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three years, you can see the impact of two pieces of legislation and some changes in our health care spending trent. 2006 you see the history? responsibility for the funding for the dualy eligible beneficiaries that were getting their retail prescription drugs through the medicaid program and in addition you see the impact of stronger growth due to the medicare part d program. you see a convergens of growth in 2007 where these two payers returned to more than normal rates of growth and in 2008 mainly due to the impacts of the arra where federal spending accelerates and state and local spending slows again. and that was mainly again due to the arra. didn't necessarily come out very well. so first of all, health care spending growth can be put into
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two broad factors. we can look at price and non-price. non-price would look at population, use and revenues from non-patient and non-operating costs as well as all their factors. examining health care spending in this way could drive what's helping the aggregate. it was do to the slowing and non-price factors, indicated or displayed in the red portion of this exhibit. display a slowdown after the recession where you don't see the red portion get smaller until a couple of years following those recessions, in 2008 we see a more immediate impact in the downturn similar to the 1981 and 1982 recession which was longer and potentially more severe. so this may be an indication that recession that is are a more immediate impact on the recession of health care
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spending which appearingçó ever to happen during relatively more severe recessions. >> another way we can add is by looking at sponsors. what we have here are different sponsors of spending, private businesses, private funds and federal government and local government. it's looked at by taking all health care spending less investment. and then what we do is we move the responsibility of health care spending to the underlying sponsors that make those payments or are responsible for those payments, doing something like moving -- moving your share of your insurance premiums to the household sector. >> so between 2007 and 2008 we see that the federal government
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share of health services and supplies grease from 23%-25% while state and local government share decline%. to 18%. businesses decline around household shares remain relatively steady at 31% and it has been doing that since 2005. sponsors also allowstous take a look at the burden of health care spending from 1987 through 2008. what we can do is take a look at health care spending in our pneumonia rarte divided by health care spending in the demominator. for most sponsors there was not much change in 2008 in the burden. however, for the federal government we did see dramatic increase in the health care burden increasing from 28% to almost 36%.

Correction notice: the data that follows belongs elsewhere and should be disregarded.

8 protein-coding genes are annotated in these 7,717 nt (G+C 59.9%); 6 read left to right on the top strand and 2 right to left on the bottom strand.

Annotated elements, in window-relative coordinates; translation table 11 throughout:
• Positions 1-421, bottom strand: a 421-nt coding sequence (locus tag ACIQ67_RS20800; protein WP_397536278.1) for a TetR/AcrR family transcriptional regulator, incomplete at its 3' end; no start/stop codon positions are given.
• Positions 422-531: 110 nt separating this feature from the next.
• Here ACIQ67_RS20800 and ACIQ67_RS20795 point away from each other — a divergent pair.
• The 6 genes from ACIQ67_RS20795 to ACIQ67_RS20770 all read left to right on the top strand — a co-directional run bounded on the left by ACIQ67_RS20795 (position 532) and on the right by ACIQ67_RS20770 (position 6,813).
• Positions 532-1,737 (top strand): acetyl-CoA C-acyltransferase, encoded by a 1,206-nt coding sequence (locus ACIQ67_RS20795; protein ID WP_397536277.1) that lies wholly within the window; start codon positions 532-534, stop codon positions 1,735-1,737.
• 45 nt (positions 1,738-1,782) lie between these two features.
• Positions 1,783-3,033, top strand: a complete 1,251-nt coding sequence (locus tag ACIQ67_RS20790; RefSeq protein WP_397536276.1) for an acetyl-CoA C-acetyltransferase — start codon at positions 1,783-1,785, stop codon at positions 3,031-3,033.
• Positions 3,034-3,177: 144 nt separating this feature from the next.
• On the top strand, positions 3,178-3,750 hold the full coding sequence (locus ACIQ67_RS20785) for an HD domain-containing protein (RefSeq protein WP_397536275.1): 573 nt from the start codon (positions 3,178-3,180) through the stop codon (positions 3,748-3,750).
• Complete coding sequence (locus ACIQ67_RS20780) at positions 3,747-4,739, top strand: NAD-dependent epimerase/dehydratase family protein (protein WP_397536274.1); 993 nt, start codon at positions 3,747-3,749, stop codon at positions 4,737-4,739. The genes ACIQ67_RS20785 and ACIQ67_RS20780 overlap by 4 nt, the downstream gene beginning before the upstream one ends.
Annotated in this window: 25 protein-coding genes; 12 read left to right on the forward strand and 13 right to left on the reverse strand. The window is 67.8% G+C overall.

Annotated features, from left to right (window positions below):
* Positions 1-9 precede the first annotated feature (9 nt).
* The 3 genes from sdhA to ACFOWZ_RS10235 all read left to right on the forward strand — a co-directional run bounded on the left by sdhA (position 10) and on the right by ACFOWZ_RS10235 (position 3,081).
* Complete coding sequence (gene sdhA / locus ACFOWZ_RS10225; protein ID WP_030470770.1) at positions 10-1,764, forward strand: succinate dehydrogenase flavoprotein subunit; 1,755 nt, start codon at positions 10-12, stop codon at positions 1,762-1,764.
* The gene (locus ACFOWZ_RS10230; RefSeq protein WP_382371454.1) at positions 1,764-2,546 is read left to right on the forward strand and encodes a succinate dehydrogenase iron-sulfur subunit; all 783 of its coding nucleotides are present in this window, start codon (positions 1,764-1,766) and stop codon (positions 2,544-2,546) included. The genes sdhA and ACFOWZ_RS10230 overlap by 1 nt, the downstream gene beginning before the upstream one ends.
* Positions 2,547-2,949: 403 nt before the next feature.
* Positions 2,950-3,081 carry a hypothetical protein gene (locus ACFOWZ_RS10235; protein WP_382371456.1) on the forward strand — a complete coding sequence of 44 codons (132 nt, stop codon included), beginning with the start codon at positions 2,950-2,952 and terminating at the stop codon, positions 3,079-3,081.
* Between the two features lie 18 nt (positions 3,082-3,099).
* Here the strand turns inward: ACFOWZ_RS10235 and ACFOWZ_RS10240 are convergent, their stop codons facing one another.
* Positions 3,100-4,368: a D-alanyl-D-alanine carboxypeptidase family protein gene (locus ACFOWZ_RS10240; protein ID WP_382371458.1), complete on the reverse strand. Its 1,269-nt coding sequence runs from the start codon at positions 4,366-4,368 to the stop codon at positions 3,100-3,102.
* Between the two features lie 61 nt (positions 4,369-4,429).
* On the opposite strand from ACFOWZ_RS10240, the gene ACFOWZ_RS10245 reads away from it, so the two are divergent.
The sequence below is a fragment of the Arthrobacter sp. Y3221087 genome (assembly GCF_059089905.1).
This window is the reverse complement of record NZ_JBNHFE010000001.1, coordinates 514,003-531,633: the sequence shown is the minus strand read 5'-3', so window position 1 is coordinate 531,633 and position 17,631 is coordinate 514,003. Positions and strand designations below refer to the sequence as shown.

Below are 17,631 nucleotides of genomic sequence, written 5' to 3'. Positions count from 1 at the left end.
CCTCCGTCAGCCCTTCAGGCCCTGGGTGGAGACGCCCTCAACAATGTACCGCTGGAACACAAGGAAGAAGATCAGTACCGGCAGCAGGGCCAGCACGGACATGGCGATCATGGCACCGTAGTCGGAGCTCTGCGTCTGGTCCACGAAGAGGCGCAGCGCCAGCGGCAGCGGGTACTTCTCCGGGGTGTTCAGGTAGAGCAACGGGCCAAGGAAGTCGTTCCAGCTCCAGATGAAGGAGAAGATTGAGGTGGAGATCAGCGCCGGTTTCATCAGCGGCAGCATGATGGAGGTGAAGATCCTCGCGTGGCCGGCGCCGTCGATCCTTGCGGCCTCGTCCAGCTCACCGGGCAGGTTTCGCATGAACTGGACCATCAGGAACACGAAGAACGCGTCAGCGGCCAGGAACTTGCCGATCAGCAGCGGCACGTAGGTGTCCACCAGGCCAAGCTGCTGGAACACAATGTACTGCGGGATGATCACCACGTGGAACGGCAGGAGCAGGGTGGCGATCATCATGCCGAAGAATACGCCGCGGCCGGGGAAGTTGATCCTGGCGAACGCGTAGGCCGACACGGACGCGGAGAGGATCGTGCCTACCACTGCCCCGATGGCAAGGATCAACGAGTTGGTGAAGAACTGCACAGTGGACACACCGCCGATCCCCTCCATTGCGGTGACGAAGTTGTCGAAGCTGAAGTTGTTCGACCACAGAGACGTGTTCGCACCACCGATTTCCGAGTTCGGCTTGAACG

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it can be explained by a drop in tax revenue and change in code from the stimulus act in 2008 and due to the arra. additionally it's fortunate note that for state and local we saw that the 3wurden did not increase, and that was mainly due to the non-impact of arra as we had that shift of responsibility to the federal government. and with that i'd like to turn the rest of the presentation over to anne martin. thank you. >> thanks micah. my portion of the presentation is going to focus on the services and paras of health care goods and services in 2008. so let's start by looking at ñ trillion was spent in 2008. hospitals accounted for 1/3 of total health care spending at 31%. followed by physicians and
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clinicical services at 21% and prescription drugs accounted for 10%. and was the single largest category of health care spendings, and i say single because other accounts were 25% of total health care spending but includes smaller categories such as dental services, other professional services, hole health care and other non-durables. ok. so looking at growth and personal health care spending among depoods and services for 2008 compared to 2007 at the top we can see that total national health spending deaccelerated from 6% in 2007 to 4.4% in 2008. and can also see that among the various goods and services that there was an across the board deacceleration. most of these services grew within the 3%-6% range in 2008 with two exceptions.